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Title: Bullionism, Specie-Point Mechanism and Bullion Flows in the Early 18th-century Europe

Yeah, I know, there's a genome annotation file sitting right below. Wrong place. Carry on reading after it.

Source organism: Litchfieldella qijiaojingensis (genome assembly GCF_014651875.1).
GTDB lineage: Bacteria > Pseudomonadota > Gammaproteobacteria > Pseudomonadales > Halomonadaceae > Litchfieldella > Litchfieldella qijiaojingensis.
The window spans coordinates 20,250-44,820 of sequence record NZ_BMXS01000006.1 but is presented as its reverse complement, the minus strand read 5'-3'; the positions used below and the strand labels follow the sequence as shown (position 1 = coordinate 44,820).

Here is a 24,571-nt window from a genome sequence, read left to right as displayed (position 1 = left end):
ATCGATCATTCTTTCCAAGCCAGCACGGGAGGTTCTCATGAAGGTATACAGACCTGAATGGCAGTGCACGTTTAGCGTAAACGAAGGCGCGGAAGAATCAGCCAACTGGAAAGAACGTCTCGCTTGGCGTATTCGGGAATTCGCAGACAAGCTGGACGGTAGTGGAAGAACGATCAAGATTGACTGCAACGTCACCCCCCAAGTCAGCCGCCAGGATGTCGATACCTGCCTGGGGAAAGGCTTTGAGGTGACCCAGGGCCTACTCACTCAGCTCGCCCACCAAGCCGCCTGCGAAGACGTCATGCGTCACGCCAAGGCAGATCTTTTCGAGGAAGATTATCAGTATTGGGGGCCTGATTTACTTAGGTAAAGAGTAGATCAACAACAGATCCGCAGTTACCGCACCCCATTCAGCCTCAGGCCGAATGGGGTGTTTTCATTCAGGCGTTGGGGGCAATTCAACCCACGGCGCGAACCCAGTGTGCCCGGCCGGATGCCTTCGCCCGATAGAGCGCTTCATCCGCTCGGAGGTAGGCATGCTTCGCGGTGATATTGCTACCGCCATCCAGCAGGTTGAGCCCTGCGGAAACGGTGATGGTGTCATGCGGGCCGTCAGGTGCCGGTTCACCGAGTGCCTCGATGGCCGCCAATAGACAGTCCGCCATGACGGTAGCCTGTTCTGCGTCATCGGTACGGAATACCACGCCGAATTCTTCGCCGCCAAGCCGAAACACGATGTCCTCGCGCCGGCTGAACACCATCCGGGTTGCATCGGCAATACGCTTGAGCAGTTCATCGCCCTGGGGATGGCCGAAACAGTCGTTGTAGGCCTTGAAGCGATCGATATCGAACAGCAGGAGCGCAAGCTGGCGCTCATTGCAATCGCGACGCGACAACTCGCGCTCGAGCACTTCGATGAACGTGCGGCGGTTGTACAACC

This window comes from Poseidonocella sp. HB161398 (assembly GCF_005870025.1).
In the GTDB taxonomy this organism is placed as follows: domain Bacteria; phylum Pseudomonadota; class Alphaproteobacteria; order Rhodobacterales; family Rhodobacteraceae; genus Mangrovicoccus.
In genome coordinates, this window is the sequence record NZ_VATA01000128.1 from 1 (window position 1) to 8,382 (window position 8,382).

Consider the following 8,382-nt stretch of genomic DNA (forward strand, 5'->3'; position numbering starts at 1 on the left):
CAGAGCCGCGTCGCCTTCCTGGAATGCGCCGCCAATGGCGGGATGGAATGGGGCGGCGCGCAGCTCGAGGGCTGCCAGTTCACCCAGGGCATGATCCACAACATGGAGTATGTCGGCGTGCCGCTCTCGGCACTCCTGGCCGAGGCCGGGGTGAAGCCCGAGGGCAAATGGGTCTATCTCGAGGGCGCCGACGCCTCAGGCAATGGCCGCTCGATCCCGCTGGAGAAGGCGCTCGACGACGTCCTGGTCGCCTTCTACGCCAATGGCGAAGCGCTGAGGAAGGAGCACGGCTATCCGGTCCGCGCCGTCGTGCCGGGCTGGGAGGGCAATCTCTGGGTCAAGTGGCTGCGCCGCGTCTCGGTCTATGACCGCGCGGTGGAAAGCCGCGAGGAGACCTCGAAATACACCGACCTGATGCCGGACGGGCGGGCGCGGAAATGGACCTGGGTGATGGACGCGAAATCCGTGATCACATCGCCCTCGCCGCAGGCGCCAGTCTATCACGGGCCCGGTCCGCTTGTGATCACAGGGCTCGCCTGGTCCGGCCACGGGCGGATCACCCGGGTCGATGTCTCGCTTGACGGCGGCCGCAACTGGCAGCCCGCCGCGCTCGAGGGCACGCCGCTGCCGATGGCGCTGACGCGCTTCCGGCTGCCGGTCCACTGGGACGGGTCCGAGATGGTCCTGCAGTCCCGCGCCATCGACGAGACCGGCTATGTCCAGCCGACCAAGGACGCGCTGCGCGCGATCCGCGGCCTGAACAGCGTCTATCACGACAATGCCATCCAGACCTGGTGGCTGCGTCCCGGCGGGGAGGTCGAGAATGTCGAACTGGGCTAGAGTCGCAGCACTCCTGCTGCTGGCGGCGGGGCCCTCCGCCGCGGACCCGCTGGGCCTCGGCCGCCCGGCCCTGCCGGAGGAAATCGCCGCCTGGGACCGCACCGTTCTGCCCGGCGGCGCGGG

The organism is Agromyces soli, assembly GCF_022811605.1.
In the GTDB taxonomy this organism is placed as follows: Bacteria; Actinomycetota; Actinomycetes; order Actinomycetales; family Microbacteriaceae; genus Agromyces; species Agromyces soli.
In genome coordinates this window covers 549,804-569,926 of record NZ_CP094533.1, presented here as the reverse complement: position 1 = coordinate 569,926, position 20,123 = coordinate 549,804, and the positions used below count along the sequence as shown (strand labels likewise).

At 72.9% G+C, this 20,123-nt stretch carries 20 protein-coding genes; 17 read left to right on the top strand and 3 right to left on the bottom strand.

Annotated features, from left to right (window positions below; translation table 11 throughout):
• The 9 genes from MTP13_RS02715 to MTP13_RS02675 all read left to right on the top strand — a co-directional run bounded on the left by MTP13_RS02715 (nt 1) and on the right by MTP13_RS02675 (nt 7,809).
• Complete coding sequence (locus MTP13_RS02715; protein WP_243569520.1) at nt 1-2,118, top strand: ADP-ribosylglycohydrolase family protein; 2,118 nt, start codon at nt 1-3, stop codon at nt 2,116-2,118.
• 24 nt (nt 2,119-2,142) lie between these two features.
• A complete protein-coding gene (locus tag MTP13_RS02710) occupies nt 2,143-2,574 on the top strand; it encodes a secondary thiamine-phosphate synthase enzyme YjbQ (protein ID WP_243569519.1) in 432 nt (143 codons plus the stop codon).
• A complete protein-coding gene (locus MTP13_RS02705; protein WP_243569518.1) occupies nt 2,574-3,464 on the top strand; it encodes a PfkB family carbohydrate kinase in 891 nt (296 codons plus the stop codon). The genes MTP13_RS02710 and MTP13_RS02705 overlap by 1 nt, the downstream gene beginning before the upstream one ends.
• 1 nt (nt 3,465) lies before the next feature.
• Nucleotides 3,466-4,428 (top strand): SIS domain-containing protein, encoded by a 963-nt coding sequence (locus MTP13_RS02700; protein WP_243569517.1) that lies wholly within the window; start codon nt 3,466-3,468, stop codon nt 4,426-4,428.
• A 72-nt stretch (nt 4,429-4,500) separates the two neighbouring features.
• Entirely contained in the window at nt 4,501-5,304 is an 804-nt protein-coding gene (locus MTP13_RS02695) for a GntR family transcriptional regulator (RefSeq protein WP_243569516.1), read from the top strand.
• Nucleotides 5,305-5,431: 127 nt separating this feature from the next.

Author: Nogués Marco, Pilar
Director: Flandreau, Marc
Sudrià, Carles, 1953-
Keywords: Metal.lisme
Segle XVIII - Economia
Metalls preciosos
Issue Date: 22-Jan-2010
Publisher: Universitat de Barcelona